We set off south, lulled into a false sense of security with the tail wind from the north-east. The drop from the heights – via Nineve and the mill at Birkmühle – helps too, so we barely feel the ride. We carve our way through villages, along country roads, around the back streets of towns. Our legs are light, the bikes fly, the ride is effortless … until the first snowflake.

It comes at a crucial moment. Thus far, our ride has seen us glide by familiar places – Ninive, the old mill of Birkmülle on the way down to Oderwitz. But as we turn right, to push our way to Eibau and its brewery, that snowflake drifts down and landed on my wrist. I look up: the sun which has shared our ride thus far is gone, retreating behind the opaque, off-white sheet of snow clouds. I prefer not to notice, for we need to negotiate some back streets and then farm tracks. More snowflakes fall, attempting to get me to face reality. Ah no, I reply to the snow god, there is no wind, so you are not serious.

Little do we realise that the river valley with its houses is sheltering us from a wonderfully biting wind. So it is as we cross the Czech border. The multitude of German signs gives way to the occasional battered yellow bicycle arrows of the Czech Republic. We relish the scruffiness of Varnsdorf, a welcome relief from the apparent orderliness of Germany – apparent, for it desperately seeks to control what it cannot control. Of course, the Czech arrows bear little relation to the German map we carry. At the first corner or two we debate endlessly about which is best, or indeed correct. We opt for the wisdom of the Czech signs and are not disappointed. They lead us unerringly through the quieter streets and then country roads, bringing us precisely to the point where the imaginary line of the border brings us back to the German side. It seems as though the bicycle maps produced in Germany – like the one we are using – make vague gestures as to routes outside that country, with little concern for actual routes and distances. Do they thereby suggest that, in their opinion, all outside Germany is chaos, while simultaneously exhibiting a lack of interest in anything outside its borders? Both, I suspect.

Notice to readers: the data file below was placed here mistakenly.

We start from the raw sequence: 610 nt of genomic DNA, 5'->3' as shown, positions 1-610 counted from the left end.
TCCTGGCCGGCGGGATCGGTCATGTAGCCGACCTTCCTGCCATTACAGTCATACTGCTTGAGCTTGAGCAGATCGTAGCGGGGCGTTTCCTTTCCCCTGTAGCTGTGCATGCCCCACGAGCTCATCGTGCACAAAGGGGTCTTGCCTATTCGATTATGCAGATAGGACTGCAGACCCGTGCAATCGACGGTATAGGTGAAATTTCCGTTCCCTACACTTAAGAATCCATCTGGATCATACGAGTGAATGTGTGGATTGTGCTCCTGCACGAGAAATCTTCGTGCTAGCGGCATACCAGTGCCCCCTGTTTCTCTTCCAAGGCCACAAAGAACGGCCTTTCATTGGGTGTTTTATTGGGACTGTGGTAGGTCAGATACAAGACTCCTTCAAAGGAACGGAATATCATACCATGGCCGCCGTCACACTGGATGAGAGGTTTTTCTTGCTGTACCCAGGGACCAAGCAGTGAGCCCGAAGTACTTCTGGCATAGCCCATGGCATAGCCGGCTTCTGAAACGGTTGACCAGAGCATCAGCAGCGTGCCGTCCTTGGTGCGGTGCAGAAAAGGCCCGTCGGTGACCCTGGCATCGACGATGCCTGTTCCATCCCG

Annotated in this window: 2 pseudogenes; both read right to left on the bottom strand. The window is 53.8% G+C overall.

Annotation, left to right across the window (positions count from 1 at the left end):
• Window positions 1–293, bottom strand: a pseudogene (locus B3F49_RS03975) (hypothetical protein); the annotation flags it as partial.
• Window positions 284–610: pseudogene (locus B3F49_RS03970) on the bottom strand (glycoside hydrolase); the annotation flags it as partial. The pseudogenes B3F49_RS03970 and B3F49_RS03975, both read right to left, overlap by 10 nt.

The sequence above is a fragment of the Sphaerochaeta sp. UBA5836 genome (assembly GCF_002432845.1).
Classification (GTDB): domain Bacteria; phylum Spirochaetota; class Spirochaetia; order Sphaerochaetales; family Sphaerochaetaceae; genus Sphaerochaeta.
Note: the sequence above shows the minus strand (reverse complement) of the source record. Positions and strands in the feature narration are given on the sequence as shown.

Now it is time to climb, into the Zittauer Gebirge proper. Up and up and up we grind, the very effort ensuring that our hearts are pumping and our circulation is good. Waltersdorf at last, with its twisting mountainside streets, churches clinging to cliff faces, and obnoxious holiday houses and hotels for the well-heeled German burgers from distant parts.

With relief we turn homeward … and are smacked in the face by the wind. It is blowing directly from the north, precisely the direction we need to ride home. A drop from the mountains is usually a time for catching breath, enjoying the silver spin of the front wheel, and occasionally touching the brakes. Now it enhances the effect of the wind, chilling fingers and toes, hands and feet, arms and legs.

This is merely the initial cool down. Valleys – like the one along which we need to ride – are wonderful devices for channelling and accelerating any wind that may be about. Given that winds like this one also have the intriguing effect of producing significant wind-chill, we soon become icicles in motion. Each push of the pedals is an effort. Each bend in the road brings another gust of wind. We beat our hands on our sides, stomp our feet on the pedals – all to no avail.

I look across during one particularly gruesome stretch, laugh out loud to my snow-encrusted companion, and shout, ‘Fantastic! It doesn’t get much better than this’. Here we are, in the midst of a driving snow-storm, ice pellets cutting into our faces, the glorious single-lane road that we have to ourselves a treacherous and slippery ribbon between snow-covered fields.